Like I said, you can make it as easy or as complex as you want.  You can do a batter if you like although I don't like heavily battered chicken, I prefer to dredge lightly and let the skin crisp up and that's plenty crispy for me.  For even crispier skin you can combine flour with cornmeal, that's common in the south. 

 

Don't over think it.  Just dredge it in some flour, fry it in good oil at the appropriate temperature and you're good to go.

"You are what you eat, so don't be fast, cheap, easy, or fake."

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"You are what you eat, so don't be fast, cheap, easy, or fake."

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post #6 of 14

Don't over think it.

 

French Fries, that's probably the best advice you can get.

 

There are only two differences between pan frying bonesless breasts and making fried chicken:

 

1. You are using whole, bone-in chicken pieces.

2. You are deep frying.

 

That's it. All of the variations and changes that apply to pan frying also apply to fried chicken. So you can make it as simple or as complex as you desire. Thus, if your preference is for a flour-only, lightly spiced breading, that'll work for fried. On the other hand, a heavily spiced batter will also work.

 

Just make sure you use a frying chicken. One reason fried chicken isn't common in France is that their chickens are older, and not suitable for deep frying. Older birds tend to toughen up when fried.

 

Your 12" carbon frypan will be perfect.

They have taken the oath of the brother in blood, in leavened bread and salt. Rudyard Kipling
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They have taken the oath of the brother in blood, in leavened bread and salt. Rudyard Kipling
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post #7 of 14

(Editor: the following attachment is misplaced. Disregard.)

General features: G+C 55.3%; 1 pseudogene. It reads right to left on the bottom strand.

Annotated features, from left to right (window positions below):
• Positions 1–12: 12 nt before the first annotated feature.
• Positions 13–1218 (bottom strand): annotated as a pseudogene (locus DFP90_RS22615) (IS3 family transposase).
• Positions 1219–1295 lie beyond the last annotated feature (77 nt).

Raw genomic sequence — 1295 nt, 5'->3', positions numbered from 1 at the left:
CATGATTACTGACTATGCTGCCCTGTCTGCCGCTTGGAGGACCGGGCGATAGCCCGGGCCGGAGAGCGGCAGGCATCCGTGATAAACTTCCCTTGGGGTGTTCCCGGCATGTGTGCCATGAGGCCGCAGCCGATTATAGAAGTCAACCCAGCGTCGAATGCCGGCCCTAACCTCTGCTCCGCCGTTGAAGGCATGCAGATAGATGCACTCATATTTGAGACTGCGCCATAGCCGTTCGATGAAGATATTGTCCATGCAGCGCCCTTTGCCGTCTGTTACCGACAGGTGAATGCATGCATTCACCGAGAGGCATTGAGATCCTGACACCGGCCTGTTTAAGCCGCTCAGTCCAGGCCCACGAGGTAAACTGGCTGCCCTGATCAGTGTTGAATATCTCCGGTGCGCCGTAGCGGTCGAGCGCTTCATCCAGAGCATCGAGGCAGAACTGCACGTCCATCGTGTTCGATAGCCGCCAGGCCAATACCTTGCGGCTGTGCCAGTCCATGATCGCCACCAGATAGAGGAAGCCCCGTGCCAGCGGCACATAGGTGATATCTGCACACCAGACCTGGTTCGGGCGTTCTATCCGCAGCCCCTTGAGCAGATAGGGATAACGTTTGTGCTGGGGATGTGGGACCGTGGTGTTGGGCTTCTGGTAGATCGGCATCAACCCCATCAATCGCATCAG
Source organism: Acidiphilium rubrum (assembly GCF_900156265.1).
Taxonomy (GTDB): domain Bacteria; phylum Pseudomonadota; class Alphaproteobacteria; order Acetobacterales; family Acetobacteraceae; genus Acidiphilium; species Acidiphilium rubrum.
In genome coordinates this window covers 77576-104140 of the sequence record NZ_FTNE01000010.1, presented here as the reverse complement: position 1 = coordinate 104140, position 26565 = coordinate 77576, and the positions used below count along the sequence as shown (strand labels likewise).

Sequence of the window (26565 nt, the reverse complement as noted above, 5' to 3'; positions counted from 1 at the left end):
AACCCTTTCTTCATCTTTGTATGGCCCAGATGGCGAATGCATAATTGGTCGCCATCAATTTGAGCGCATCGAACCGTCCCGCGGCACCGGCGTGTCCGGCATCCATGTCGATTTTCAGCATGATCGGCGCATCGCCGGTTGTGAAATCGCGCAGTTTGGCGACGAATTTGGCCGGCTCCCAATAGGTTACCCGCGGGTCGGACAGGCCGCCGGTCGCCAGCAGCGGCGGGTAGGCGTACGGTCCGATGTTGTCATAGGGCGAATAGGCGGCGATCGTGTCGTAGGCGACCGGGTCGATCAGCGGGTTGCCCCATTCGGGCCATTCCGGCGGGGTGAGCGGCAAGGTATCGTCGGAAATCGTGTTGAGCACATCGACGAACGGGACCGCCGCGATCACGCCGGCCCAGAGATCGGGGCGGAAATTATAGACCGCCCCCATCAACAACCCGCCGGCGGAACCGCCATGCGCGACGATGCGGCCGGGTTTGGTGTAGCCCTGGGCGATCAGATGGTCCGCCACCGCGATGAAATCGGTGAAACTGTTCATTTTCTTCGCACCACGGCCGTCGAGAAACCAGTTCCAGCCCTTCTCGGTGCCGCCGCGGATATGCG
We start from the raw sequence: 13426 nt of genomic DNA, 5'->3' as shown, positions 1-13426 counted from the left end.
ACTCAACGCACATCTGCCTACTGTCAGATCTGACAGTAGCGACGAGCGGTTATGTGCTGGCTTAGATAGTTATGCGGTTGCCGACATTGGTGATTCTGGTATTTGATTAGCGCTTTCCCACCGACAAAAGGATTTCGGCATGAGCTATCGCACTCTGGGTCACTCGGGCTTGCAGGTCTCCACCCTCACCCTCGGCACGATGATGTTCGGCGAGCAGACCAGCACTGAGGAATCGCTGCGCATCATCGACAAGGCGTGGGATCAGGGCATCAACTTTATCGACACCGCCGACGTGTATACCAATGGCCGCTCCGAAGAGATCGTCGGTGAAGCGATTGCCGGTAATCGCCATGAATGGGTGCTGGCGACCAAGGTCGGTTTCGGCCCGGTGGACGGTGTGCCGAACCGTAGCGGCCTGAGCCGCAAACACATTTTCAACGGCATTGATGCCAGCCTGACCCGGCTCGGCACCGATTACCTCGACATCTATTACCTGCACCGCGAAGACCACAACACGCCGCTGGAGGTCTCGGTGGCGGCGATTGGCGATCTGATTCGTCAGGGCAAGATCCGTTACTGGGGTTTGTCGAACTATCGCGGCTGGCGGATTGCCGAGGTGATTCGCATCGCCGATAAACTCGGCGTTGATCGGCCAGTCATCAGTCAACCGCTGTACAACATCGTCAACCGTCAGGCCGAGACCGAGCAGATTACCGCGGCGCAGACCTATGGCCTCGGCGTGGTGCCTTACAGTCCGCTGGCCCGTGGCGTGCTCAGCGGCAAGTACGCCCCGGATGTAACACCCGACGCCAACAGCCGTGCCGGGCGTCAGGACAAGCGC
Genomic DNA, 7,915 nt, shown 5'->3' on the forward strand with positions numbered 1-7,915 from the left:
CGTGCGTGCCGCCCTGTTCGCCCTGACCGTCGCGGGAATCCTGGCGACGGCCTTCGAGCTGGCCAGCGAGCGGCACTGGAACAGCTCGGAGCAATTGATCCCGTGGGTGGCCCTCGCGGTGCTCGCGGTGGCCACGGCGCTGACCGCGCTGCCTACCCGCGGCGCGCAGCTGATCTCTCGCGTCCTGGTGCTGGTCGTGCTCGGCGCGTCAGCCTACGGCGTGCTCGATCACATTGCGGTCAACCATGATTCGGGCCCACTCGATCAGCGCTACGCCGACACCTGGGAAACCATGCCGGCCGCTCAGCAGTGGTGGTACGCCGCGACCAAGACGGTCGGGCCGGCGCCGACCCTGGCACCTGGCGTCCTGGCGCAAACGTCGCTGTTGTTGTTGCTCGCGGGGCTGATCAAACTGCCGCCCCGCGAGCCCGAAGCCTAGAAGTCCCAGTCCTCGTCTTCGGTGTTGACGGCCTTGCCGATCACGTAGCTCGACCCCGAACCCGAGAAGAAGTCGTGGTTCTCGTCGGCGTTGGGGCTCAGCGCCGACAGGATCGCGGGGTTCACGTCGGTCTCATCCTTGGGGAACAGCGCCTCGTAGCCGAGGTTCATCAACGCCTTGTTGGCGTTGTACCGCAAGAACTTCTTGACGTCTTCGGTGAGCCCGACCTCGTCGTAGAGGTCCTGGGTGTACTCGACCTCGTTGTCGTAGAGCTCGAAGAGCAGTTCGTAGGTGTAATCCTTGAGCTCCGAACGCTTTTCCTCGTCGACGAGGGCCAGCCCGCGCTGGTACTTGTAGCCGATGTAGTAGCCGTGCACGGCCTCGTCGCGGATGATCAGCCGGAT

KK, keep the buttermilk and season it up the way you would a brine. That's what Cook's Illustrated does.

Palace of the Brine -- "I hear the droning in the shrine of the sea monkeys." Saltair
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Palace of the Brine -- "I hear the droning in the shrine of the sea monkeys." Saltair
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post #8 of 14
Thread Starter 

Excellent, thanks for all the advice and concepts, everybody. I shall give it a try and return here with the results. 

post #9 of 14

Don't forget the 11 herbs and spices (kidding).

 

I'm not a big fan of the buttermilk preparation.  The steps to results ratio just isn't there for me.  I do seasoned flour with probably double the black pepper you'd normally use, egg wash, bread crumbs, and deep fry.  Fried chicken loves black pepper.

post #10 of 14

Dredge in flour, dip seasoned chicken in home made buttermilk and egg, bread with  1/2 Panko and 1/2 cracker crumbs, Shallow or deep fry your preference. Take out let drain on rack  keep warm till service.

1/2

Home made buttermilk  1 pint whole milk + 1 cap white vineagar   leave out at least 2 1/2 hours at room temp( at least 77 degrees) then refrierate till needed.

Chef EdB
Over 50 years in food service business 35 as Ex Chef. Specializing in Volume upscale Catering both on and off premise .(former Exec. Chef in the largest on premise caterer in US  with 17 Million Dollars per year annual volume). 
      Well versed in all facets of Continental Cuisine...

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Chef EdB
Over 50 years in food service business 35 as Ex Chef. Specializing in Volume upscale Catering both on and off premise .(former Exec. Chef in the largest on premise caterer in US  with 17 Million Dollars per year annual volume). 
      Well versed in all facets of Continental Cuisine...

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post #11 of 14